Star-crossed Lovers- the use of fate in William Shakespeare's "Romeo and Juliet".

Essay by Orli_BabyJunior High, 8th gradeA+, June 2003

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Star-crossed Lovers

Fate is written in the stars and cause inevitable events predestined by a greater fortune. The question of fate has been asked all through time. Shakespeare weaves the strings of fate into the lives of his characters in Romeo and Juliet. The hands of Fate unfolded the tragedy of Romeo and Juliet by arranging key events in their relationship.

Romeo's coincidental encounter with the Capulet servant resulted in the meeting of Juliet. An illiterate servant to Capulet runs into Romeo and Benvolio on the street and asks for their assistance in reading the guest list. Romeo agrees to help him and notices that Rosaline -whom he is infatuated with- is among these names. Benvolio persuades Romeo to attend the ball and compare Rosaline with other "admired beauties of Verona." (I. ii. 86) Eventually, Romeo complies to "go along,... [And] to rejoice in splendour of mine own. [Rosaline]" (I.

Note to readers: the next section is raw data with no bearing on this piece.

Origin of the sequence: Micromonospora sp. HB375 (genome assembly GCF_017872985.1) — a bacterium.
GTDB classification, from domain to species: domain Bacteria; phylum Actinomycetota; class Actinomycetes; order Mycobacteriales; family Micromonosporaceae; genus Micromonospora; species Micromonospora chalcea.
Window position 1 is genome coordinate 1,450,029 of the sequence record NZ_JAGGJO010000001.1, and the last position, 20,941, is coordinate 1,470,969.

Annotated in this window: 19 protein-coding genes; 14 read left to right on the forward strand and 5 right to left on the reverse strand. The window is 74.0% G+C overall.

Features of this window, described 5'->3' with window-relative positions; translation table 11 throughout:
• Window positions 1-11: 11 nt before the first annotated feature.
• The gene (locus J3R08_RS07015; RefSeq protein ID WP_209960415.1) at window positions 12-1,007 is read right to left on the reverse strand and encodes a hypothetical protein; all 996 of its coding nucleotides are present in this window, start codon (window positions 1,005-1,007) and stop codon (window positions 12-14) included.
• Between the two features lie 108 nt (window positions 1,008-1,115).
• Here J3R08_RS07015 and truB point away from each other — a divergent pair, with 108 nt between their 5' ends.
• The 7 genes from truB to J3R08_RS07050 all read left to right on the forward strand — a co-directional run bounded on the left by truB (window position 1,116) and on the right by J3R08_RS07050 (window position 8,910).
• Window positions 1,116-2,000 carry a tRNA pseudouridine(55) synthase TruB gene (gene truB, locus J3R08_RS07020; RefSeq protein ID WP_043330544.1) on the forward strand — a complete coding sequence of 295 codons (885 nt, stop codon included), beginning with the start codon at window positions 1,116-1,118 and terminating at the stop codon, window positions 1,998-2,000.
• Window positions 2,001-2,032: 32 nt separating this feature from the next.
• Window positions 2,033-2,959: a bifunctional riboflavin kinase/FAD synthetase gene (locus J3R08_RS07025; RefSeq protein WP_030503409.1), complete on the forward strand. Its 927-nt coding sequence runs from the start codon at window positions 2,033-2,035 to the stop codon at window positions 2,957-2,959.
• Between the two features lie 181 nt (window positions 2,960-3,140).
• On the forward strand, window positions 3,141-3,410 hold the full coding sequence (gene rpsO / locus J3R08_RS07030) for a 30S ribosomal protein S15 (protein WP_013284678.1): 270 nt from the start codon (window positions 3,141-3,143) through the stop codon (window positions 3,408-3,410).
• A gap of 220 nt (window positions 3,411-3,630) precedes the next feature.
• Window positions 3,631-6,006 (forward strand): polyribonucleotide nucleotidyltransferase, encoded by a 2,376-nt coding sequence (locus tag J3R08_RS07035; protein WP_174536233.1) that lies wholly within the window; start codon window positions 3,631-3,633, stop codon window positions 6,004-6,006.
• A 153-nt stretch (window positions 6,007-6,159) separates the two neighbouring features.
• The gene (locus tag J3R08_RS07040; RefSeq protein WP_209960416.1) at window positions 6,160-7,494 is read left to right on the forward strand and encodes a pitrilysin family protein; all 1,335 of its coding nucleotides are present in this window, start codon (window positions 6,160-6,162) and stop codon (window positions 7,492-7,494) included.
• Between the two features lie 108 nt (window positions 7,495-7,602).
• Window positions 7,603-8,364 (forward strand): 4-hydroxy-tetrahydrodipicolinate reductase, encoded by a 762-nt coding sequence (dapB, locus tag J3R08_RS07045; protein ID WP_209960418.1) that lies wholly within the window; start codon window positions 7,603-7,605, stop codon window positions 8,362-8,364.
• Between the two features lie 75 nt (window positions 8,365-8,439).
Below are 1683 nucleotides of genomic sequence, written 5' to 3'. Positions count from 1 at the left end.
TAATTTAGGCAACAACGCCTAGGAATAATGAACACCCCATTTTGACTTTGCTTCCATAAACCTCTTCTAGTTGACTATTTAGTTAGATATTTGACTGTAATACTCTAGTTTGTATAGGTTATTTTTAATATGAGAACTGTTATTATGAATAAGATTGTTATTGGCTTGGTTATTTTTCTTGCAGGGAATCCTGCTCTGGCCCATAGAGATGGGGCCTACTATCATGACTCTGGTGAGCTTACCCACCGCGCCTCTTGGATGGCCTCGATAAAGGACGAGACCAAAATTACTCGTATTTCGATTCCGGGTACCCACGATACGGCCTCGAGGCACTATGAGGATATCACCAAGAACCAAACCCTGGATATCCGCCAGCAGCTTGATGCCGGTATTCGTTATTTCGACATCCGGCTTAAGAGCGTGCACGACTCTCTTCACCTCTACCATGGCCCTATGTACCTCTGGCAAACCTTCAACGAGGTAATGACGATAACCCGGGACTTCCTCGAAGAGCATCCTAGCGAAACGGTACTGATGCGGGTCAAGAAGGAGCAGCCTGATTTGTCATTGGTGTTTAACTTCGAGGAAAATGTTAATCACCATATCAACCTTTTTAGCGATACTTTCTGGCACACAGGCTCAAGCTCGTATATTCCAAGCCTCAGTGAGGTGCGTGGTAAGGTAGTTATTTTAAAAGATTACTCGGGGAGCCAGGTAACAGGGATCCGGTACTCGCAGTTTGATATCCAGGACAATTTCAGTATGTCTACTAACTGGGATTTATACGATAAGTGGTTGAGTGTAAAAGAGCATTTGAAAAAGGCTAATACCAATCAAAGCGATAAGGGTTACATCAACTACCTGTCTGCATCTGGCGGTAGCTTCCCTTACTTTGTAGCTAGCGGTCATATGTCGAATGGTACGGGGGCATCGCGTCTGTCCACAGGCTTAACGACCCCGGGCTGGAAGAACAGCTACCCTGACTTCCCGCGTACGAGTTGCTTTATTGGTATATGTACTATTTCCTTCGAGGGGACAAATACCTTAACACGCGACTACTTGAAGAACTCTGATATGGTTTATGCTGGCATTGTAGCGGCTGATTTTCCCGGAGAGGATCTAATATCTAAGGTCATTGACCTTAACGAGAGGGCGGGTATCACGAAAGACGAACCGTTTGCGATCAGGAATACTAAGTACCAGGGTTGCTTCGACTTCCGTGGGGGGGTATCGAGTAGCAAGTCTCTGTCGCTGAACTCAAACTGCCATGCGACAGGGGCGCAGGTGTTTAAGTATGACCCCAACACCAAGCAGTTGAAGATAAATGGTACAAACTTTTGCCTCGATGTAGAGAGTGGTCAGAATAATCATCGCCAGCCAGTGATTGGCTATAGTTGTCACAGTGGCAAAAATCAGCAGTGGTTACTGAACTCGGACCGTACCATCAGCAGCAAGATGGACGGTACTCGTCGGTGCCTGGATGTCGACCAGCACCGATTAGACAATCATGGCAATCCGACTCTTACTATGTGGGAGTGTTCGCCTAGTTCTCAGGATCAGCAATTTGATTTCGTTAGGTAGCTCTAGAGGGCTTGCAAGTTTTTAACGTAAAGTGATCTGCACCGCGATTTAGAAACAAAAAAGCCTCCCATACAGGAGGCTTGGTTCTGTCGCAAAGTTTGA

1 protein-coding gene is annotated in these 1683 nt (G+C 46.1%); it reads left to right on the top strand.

ii. 102- 103) Had Romeo not met the servant, he wouldn't have attended the Capulet feast -and hence- never met Juliet. That night, Romeo and his friends arrive at the Capulet house. Before entering, Romeo speaks of a premonition "hanging in the stars shall bitterly begin his fearful date with this night's revels, and expire the term of a despised life closed in my breast by some vile forfeit of untimely death." (I. ii. 107- 110) This notion of events expected to occur are written in the stars and explains how life is predetermined be fortune. By entering the Capulet feast, Romeo is stricken by Juliet's beauty -thus- the seed of their love was planted. An insignificant incident led to the meeting of the two lovers and swept them into a course of fate that would lead to his doomed destiny.

Fate restrained Friar John from delivering the letter...